Ohio’s budget bill for 2012-2013, Am. Sub. H.B. 153, contains both general tax amnesty and special consumer’s use tax amnesty provisions. The use tax amnesty, especially, looks attractive with the promise of no penalty or interest, the availability of a payment plan for up to 7 years, and an absolute bar against the assessment or collection of tax for periods prior to January 1, 2008. However, details are beginning to leak out and a number of taxpayers who thought they might qualify for amnesty may be in for a rude awakening.
In addition to the general tax amnesty provisions found in uncodified section 757.40 of the bill, uncodified section 757.42 provided a special amnesty program for use tax consumers. A “consumer use tax amnesty program” is to be independent of the general amnesty program. The amnesty period runs from October 1, 2011, through May 1, 2013.
Consumers who pay the full amount of tax owed for periods after January 1, 2009, shall have all delinquent tax owed for periods prior to January 1, 2009, plus all penalty and interest waived or abated. Any consumer who does not take advantage of the program may be assessed tax, plus penalty and interest, owed for periods beginning January 1, 2008. In addition, taxpayers may enter into payment plans for up to 7 years to pay any delinquent taxes.
Taxes for which a notice of assessment or audit has been issued, for which a bill had been issued, or which related to a tax period that ends after the effective date of the bill, or for which an audit has been or is being conducted, do not qualify. Use tax sellers, but not use tax consumers, may qualify for amnesty under this provision.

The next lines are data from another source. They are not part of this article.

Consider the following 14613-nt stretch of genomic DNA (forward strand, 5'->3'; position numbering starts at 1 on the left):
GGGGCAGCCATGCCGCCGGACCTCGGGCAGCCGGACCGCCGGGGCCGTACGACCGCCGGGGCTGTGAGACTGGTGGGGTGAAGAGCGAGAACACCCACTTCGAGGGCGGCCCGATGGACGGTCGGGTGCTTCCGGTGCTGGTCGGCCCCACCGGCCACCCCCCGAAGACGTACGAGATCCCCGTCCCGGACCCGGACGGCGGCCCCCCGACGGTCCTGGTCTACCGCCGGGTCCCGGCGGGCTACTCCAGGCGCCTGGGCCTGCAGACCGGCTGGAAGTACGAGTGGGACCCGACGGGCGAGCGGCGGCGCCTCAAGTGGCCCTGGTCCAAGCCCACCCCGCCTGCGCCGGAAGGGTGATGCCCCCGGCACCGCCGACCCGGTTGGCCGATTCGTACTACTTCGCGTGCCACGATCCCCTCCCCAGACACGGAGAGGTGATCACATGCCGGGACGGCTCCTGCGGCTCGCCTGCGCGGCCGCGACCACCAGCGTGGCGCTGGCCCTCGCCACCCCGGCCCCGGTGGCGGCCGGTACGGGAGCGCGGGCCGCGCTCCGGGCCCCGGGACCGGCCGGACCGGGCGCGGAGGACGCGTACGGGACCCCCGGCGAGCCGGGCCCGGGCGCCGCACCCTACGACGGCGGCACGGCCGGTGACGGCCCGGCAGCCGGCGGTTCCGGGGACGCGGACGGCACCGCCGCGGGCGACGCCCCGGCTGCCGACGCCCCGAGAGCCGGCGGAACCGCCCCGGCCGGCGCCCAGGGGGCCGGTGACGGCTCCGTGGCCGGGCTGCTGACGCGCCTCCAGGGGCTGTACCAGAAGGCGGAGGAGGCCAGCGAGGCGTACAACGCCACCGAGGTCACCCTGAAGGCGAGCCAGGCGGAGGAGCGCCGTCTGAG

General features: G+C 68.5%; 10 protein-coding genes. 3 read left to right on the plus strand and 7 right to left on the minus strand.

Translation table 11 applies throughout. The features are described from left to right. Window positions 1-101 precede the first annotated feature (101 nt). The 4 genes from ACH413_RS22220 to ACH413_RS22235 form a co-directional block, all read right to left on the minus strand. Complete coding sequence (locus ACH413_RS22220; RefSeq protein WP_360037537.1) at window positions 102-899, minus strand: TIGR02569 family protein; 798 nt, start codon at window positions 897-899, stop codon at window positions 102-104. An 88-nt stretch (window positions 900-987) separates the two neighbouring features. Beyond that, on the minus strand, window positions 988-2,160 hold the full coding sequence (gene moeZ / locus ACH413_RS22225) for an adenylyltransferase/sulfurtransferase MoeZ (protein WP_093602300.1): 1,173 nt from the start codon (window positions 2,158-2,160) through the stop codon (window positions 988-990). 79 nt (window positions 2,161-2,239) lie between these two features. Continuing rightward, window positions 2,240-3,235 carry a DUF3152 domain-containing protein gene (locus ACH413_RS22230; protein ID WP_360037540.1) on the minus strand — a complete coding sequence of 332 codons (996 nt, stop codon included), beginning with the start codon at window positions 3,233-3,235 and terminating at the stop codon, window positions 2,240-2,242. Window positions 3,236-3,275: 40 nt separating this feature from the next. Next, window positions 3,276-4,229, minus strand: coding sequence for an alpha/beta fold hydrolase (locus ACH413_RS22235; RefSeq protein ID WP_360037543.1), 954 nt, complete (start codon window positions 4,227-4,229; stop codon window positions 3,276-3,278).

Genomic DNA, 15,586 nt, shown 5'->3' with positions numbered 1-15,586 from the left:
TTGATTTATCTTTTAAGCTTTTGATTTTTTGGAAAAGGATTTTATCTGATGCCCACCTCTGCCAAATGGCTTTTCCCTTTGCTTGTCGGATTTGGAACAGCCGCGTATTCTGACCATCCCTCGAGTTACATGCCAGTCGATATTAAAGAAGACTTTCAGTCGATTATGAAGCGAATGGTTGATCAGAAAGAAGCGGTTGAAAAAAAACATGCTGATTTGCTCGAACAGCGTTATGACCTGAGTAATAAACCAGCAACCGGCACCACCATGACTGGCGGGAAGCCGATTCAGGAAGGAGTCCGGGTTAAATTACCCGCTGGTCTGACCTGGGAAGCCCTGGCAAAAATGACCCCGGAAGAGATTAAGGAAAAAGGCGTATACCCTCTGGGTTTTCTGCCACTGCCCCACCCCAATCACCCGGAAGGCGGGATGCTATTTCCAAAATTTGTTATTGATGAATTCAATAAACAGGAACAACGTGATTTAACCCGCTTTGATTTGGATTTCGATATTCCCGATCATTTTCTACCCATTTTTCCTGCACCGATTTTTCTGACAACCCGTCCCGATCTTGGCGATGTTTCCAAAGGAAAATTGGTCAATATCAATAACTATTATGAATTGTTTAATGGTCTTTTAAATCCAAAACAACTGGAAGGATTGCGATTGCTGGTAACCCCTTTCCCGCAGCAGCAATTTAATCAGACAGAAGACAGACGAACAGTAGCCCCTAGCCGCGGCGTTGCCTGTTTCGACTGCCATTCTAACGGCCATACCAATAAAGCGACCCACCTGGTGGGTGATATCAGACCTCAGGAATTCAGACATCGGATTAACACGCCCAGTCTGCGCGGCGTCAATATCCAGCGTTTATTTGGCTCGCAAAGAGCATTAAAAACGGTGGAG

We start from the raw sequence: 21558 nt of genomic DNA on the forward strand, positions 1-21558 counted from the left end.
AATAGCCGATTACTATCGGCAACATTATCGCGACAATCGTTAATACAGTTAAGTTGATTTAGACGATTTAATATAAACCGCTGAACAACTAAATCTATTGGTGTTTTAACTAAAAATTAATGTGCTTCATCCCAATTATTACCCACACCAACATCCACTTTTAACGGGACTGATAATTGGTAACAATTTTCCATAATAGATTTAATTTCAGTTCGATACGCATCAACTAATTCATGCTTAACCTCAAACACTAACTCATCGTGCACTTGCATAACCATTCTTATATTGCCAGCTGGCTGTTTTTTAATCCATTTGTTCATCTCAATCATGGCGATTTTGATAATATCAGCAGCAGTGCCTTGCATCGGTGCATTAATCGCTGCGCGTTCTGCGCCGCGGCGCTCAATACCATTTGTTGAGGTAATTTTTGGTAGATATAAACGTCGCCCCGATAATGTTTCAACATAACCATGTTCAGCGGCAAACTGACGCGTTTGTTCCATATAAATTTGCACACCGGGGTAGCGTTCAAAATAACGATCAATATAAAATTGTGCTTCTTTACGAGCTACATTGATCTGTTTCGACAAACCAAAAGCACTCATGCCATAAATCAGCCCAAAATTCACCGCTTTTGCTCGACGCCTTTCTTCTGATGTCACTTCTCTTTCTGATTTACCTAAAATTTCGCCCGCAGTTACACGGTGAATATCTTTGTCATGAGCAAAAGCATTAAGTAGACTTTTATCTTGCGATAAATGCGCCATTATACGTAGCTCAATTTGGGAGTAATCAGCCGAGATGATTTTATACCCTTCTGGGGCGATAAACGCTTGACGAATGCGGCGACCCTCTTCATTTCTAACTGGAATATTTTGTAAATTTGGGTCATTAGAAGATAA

Division (E) of the section states that a consumer against which an assessment has been issued on or before the effective date of the law is not eligible for the amnesty. Division (F) of the section provides that if a consumer registered for use tax on or before June 1, 2011, is not eligible to have penalty or interest waived. Participants in the amnesty are not subject to additional civil or criminal penalties.
In addition, R.C. 5703.58(B) was amended to provide that the tax commissioner could not make any assessment for use tax, or any penalty, interest, or additional charge, if the tax was due before January 1, 2008. This provision appears to mirror the bar found in Division (C) of the amnesty section.
These provisions seem fairly straight-forward. However, some questions have arisen about the use tax amnesty program, such that the taxpayer-friendly veneer of the program seems to be chipping away, exposing a much more restrictive program. Three issues, in particular, have come to light.
It appears that the provisions of both R.C. 5703.58(B) and section 757.42(C) rather plainly state that taxes may not be assessed for periods prior to January 1, 2008. However, there are signs the Department has taken the position that the prohibition only applies of a taxpayer had never registered for use tax purposes, or had never been assessed.
Thus, a taxpayer that may have been audited and assessed for use tax purposes 20 years ago is ineligible for amnesty under this interpretation. In addition, a taxpayer that had previously signed a waiver of the 4-year statute of limitations set forth in R.C. 5741.11 is subject to tax for periods prior to January 1, 2008.
Finally, the department has instructed its auditors that holders of direct payment permits cannot qualify for use tax amnesty because holders of such a permit have registered and are paying use taxes.
A consumer use taxpayer that is ineligible for amnesty under this program may nevertheless qualify for relief under the Department’s voluntary disclosure program. The upshot of the positions that appear to be taken by the Department is that consumer use taxpayers who had registered for tax purposes, but that may have a liability, are the only major taxpayers who may not qualify for tax amnesty under either the general, or use tax, amnesty provisions.